If you've come to the Reston Town Center to shop, you've come to the right place. Many of the stores here are mall standards--The Gap, Express, Eddie Bauer, Banana Republic, Victoria's Secret--yet there is something about shopping in the great outdoors that elevates the experience. Take a break between stores to sit on a bench near the Mercury fountain at the heart of the center and people-watch. Or stop by Lee's Ice Cream and Deli (11917 Freedom Dr., 703/471-8902) for some homemade dessert treats, well-known for their restorative effects on the weary shopper. If it's housewares and home furnishings you're after, make sure to check out Pottery Barn, Hold Everything, Bombay Company or Williams-Sonoma, all conveniently located along a two-block stretch of Market Street.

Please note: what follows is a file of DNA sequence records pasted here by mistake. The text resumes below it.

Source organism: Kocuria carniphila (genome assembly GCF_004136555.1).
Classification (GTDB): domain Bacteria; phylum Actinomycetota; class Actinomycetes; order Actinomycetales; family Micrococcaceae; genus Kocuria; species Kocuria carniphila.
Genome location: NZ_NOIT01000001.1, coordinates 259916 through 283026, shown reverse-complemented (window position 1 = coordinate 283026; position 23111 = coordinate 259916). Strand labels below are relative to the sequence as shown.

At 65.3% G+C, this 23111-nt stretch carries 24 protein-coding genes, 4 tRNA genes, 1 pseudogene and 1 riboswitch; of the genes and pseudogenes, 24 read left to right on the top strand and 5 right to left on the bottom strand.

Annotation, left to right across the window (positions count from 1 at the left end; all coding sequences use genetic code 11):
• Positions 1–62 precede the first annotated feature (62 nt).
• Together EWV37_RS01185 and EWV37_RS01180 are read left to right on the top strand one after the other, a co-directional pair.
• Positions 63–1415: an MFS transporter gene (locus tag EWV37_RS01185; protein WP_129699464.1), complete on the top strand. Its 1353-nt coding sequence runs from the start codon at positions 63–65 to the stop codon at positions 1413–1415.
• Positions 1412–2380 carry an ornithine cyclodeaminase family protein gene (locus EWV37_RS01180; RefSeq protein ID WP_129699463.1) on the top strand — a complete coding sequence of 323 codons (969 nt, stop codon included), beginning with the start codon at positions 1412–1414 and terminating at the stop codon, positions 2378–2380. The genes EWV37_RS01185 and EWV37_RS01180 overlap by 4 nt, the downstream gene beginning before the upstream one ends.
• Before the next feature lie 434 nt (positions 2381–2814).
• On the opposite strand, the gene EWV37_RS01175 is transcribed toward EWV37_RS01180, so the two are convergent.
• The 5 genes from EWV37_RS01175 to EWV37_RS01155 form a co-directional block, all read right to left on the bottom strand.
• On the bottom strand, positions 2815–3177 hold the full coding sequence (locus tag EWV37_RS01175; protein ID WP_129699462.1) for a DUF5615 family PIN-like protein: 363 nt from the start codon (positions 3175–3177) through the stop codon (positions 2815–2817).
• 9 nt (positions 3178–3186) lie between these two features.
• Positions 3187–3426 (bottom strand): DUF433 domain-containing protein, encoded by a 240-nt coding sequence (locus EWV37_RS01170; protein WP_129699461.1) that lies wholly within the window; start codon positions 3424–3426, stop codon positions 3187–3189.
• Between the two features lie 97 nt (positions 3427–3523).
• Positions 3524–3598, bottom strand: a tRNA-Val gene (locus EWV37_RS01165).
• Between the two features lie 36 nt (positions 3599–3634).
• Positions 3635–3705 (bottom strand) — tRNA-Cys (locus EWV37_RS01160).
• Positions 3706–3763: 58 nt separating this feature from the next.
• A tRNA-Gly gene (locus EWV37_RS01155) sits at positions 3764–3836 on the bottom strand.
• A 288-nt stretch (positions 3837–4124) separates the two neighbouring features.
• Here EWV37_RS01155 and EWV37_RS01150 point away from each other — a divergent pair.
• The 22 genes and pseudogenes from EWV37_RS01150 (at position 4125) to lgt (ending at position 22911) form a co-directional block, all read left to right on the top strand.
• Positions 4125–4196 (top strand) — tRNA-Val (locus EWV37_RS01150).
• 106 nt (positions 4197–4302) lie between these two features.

Shopping, dining, entertainment. Reston has covered all the bases and people have responded. It has become known as a "downtown" for western Fairfax County and parts of Loudoun, drawing millions of visitors per year. Reston has also sparked imitations, with like communities springing up all over the country. The thought of a residential planned community is now far from revolutionary. Yet Reston, once the suburb of the future, is well on its way to becoming the future of the suburb.
Getting there: Reston Town Center. From I-95 take the Dulles Toll Road West to Reston Parkway (exit 12). Turn right on Reston Parkway. At third light make a left turn on New Dominion Parkway. Park free in the surface lots or garage.
Lake Anne Village Center. From I-95 take the Dulles Toll Road West to Wiehle Avenue exit. Turn right on Wiehle Avenue. Turn Left on Baron Cameron Avenue (approx. 1.5 miles). Turn left onto Village Road. Turn left at stop sign and make immediate right into Lake Anne parking.
1 Bread and Chocolate